BACKGROUND: Topical phenytoin is a powerful skin wounds healing and it may be useful in clinical practice. The purpose of this study was to evaluate the effect of topical phenytoin 0.5%, by comparing it with cream (control) in wounds resulting from excision of two melanocytic nevi in the same patient. Our purpose was also to assess if phenytoin had better therapeutic and cosmetic outcomes when compared with cream (control). METHODS: This study evaluated 100 patients with skin wounds from excision of melanocytic nevi. 50 patients with lesions on the face and 50 patients with lesions on the back, totalizing 200 lesions excised with modified punch. The resulting superficial skin wounds had the same diameter and depth, and second intention healing followed.Patients were followed for 60 days. Student's t-test, Mann Whitney nonparametric test, analysis of variance, LSD test, Shapiro-Wilks test and Fisher test were used to analyze the results, depending on the nature of the variables being studied. RESULTS: Phenytoin showed better therapeutic and cosmetic results, by healing faster, with more intense epithelization in wounds in comparison with cream (control). Phenytoin showed a statistically significant difference regarding the following parameters (p < 0.05): wounded area and healing time. Phenytoin application resulted in a smaller area and a shorter healing time. Also the intensity of exudates, bleeding, and the epithelization were more intense in phenytoin-treated wounds. Regarding the shape and thickness of the scar, injuries treated with phenytoin had round and flat shaped scars in most of the cases. Considering patient's gender and phototype, female patients presented smaller wounds and scar areas; and phototype I had the largest scar areas. Contact eczema was an adverse reaction in 7 injuries located on the back caused by cream (control) and hypoallergenic tape. CONCLUSIONS: Phenytoin showed better therapeutic and cosmetic results compared with cream (control). Phenytoin is a low cost drug, which accelerates skin wounds healing in human patients. Trial registration: ISRCTN96539803.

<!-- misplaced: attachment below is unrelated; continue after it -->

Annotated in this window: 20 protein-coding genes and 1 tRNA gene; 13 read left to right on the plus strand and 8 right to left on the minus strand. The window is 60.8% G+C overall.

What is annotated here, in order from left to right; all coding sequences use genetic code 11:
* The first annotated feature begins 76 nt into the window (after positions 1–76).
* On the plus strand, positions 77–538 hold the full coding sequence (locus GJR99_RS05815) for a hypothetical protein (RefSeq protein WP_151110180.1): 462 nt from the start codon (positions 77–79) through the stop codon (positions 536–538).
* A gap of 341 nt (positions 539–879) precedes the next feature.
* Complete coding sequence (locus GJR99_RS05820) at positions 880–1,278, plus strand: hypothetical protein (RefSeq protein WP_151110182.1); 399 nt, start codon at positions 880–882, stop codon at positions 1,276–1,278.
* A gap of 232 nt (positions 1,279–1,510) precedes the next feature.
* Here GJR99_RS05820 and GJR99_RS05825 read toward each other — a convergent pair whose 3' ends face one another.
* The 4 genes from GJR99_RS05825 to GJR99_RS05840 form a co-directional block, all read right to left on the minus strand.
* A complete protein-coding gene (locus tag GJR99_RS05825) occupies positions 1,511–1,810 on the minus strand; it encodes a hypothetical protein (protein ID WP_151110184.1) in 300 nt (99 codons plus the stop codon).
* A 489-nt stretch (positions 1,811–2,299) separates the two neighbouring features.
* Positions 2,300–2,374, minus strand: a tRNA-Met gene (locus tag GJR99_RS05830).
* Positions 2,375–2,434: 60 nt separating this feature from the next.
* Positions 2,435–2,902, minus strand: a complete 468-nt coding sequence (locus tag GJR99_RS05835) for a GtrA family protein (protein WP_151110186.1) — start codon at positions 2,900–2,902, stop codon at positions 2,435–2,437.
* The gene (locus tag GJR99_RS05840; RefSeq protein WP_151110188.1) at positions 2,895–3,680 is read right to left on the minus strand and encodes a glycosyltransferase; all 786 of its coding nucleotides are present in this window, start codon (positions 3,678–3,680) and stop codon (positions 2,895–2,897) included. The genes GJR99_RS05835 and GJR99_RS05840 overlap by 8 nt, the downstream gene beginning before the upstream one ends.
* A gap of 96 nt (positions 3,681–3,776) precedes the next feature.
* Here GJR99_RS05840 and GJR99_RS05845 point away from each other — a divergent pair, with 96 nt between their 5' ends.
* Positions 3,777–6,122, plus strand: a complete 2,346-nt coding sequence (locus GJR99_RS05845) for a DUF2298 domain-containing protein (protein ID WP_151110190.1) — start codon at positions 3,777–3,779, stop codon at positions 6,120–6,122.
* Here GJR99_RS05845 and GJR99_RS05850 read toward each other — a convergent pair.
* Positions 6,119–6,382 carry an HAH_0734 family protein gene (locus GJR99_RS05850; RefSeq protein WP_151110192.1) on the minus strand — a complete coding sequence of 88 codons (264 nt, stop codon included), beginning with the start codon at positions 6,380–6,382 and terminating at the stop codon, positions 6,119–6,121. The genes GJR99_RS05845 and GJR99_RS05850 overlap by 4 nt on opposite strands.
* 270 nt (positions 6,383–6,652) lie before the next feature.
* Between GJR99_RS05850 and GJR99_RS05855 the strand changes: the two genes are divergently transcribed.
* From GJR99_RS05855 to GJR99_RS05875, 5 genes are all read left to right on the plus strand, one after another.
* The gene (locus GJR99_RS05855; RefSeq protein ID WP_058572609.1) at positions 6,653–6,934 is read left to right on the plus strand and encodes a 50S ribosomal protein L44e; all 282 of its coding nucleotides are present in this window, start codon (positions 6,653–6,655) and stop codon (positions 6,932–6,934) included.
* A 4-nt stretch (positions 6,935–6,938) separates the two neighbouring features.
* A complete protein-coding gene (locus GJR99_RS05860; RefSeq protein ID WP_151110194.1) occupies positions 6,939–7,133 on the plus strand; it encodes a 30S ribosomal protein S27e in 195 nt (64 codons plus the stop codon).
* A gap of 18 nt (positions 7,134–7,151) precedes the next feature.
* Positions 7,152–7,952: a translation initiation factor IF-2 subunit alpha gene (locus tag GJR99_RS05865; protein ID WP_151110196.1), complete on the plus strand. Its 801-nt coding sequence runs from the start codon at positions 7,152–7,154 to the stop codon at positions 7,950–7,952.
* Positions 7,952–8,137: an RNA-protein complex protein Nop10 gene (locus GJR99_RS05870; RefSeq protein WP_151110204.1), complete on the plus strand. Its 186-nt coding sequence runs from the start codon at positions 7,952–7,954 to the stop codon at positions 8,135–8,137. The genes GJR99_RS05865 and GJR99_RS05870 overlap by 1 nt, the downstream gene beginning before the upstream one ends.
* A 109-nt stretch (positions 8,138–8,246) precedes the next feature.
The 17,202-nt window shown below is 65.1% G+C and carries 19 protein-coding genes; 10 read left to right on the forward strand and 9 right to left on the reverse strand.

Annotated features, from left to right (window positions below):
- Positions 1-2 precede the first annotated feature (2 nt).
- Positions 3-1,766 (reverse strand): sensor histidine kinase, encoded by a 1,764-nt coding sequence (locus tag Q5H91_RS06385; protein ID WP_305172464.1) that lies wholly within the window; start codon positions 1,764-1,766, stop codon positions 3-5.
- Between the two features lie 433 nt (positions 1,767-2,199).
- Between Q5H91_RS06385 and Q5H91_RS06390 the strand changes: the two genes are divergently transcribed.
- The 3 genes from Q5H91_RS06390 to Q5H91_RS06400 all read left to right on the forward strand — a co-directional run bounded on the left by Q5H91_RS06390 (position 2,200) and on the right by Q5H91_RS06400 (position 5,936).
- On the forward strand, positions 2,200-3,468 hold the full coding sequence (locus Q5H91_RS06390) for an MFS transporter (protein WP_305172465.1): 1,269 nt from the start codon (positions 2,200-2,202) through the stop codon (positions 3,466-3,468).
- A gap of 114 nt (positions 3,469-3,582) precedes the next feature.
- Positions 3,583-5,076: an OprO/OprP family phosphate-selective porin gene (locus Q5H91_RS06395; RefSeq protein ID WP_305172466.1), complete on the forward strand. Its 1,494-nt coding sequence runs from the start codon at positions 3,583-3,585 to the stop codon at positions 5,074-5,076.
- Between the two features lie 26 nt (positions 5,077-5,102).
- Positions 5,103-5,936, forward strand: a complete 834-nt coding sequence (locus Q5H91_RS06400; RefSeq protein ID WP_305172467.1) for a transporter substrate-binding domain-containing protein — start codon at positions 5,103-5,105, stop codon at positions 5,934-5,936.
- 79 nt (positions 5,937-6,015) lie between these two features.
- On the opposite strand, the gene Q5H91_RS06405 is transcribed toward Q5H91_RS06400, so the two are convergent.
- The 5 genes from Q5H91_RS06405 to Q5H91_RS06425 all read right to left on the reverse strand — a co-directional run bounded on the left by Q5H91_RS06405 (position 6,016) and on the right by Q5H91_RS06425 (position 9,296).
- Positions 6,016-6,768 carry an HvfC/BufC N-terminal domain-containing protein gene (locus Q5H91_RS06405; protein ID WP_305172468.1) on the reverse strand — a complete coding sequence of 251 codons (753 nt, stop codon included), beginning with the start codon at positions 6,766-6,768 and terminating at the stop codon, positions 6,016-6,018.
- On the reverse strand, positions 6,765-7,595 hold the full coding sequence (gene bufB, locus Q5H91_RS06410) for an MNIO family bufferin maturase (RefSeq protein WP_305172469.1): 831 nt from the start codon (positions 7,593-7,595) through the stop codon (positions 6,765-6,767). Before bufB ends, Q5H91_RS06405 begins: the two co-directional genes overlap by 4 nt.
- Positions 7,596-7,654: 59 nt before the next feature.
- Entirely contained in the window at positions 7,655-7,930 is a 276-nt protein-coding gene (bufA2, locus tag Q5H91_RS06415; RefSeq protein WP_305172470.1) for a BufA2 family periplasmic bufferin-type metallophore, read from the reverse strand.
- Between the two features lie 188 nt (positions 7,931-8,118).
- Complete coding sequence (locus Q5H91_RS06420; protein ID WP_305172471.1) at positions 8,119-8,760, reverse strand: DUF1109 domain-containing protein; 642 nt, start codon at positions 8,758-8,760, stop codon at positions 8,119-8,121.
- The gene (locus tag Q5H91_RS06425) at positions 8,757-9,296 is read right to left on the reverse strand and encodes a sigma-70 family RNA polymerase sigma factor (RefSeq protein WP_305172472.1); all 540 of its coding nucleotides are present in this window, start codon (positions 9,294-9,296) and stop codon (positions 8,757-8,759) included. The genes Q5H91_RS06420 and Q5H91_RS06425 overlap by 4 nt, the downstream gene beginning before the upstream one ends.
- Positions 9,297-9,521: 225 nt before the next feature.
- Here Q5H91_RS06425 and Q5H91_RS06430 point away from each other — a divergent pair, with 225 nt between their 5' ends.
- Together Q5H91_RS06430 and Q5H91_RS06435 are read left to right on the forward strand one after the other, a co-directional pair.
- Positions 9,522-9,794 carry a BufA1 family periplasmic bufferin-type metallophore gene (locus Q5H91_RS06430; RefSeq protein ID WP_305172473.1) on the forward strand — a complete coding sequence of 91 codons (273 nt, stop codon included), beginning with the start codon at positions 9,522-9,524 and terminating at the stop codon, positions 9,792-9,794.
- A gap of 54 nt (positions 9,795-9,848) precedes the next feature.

Mendeley saves you time finding and organizing research
Choose a citation style from the tabs below